Self-report of communication needs can be obtained using the Hearing Handicap Inventory for the Elderly (HHIE) or the Hearing Handicap Inventory for Adults (HHIA), which provide information about the situational and emotional impact of impaired hearing. The Client Oriented Scale of Improvement (COSI) can be used by the client and clinician to identify and prioritize specific communication problems. The Communication Profile for the Hearing Impaired (CPHI) yields scores for self-perceived communication performance at home, in social situations, and at work.
Structured interviews are useful for obtaining information about counseling needs. The clinician should prepare a list of questions related to emotional reactions to hearing loss (e.g., “Do you feel embarrassed/sad/anxious because of your hearing loss?”); knowledge of hearing loss and its treatment (e.g., “Do you understand the cause of your hearing loss?” or “Would you like to know more about assistive listening devices?”); and interactions with others (e.g., “Are you concerned about asking others to repeat/speak louder?” or “Do you feel dependent on others because of your hearing loss?”).
Client responses should be followed with “tell me more” probes. For example, if clients express feelings of anxiety related to their hearing loss, it is important to discover under what circumstances, with which communication partners, and/or how often such feelings occur. Listen for positive responses to determine what the individual finds helpful and supportive and, again, follow responses with probes to determine how a specific client interprets “helpful” behavior. In addition to the interview, you should note observations of behavior and interaction.
Standardized assessments can be used to measure emotional function. There are many instruments that are appropriate for older adults and quick to administer. The Symptom Checklist-90-R (Derogatis, 1994) yields a global score of emotional status as well as scale scores for nine specific measures (e.g., depression, anxiety, hostility). The CES-Depression Scale (Radloff, 1977), Geriatric Depression Scale (Yesavage & Brink, 1983), and Beck Anxiety Scale (Beck, Epstein, Brown, & Steer, 1988) provide information related to specific aspects of personality that may influence hearing loss management. Results of the Multidimensional Health Locus of Control measure (Wallston & Wallston, 1978) yield information about health management styles. Specifically, clients who are more internal (i.e., they want to be in charge of health care decisions) can be differentiated from those who defer to the judgments of professionals. Hearing loss-specific information also should be gathered. The personal adjustment scales of the CPHI are useful for this purpose. Compare scores for these measures by age and gender to normative data. (Note that there is currently no single source for all of these measures. The Multidimensional Health Locus of Control is available online; the others are copyrighted and must be ordered from publishers or authors.)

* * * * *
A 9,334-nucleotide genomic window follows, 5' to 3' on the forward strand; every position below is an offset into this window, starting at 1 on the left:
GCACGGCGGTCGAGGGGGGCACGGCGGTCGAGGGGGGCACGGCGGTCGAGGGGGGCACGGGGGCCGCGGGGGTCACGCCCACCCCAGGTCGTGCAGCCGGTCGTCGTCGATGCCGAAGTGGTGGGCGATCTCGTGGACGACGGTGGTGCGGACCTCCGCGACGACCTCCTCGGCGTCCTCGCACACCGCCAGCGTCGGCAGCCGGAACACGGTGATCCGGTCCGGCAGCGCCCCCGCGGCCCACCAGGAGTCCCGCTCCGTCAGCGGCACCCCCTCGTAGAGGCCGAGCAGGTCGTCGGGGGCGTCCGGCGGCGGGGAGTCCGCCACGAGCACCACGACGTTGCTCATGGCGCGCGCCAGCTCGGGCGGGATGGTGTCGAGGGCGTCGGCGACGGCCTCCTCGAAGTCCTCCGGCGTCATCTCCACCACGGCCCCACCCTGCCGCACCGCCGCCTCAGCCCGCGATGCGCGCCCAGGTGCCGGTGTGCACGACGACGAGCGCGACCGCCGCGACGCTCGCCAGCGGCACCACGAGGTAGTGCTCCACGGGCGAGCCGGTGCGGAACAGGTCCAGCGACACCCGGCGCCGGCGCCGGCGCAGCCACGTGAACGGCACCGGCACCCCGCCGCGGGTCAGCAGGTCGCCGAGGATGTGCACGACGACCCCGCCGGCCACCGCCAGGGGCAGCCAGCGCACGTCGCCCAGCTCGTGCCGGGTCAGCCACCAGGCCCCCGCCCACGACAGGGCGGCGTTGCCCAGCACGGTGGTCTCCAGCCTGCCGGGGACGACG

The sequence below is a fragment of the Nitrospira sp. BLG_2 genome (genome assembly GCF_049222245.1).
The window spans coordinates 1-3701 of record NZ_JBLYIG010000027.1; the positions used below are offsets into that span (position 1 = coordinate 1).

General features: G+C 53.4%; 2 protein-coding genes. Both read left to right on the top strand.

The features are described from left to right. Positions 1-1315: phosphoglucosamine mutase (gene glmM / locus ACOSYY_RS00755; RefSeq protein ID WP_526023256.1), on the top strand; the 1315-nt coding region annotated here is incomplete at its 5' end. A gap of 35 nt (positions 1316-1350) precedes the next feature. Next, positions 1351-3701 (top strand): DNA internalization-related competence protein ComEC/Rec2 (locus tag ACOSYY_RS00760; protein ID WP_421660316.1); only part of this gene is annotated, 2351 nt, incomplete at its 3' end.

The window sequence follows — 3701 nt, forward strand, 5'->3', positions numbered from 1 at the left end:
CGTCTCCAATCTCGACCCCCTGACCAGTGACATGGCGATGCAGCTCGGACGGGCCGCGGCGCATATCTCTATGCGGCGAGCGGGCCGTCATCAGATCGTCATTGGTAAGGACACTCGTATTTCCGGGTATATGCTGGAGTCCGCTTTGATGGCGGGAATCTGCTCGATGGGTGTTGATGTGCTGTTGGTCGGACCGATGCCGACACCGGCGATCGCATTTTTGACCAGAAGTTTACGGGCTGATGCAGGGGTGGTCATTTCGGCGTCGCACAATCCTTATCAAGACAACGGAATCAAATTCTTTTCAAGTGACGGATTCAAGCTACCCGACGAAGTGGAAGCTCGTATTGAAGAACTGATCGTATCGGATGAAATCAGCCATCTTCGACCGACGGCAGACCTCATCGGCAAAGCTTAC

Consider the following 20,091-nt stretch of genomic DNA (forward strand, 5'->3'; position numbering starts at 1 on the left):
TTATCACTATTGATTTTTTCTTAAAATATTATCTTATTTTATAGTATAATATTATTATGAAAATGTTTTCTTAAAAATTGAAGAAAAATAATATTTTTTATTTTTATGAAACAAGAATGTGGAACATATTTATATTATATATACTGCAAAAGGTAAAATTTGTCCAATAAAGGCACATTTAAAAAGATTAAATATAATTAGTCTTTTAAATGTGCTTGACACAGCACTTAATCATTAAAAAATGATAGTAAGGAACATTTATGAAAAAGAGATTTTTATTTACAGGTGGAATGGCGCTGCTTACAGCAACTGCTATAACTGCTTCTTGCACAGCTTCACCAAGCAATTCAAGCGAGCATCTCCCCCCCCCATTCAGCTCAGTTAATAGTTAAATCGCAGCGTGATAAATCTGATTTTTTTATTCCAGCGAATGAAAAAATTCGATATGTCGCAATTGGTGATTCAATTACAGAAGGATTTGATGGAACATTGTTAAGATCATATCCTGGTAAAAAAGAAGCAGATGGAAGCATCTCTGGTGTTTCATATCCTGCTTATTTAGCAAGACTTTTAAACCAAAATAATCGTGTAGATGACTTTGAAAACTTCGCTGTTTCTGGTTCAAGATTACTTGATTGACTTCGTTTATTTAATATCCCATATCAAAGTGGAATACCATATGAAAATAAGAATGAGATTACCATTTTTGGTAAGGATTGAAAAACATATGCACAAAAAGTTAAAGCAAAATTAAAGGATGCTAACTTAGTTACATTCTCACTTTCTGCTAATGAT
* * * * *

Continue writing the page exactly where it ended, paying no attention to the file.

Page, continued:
How to Create an Individualized Plan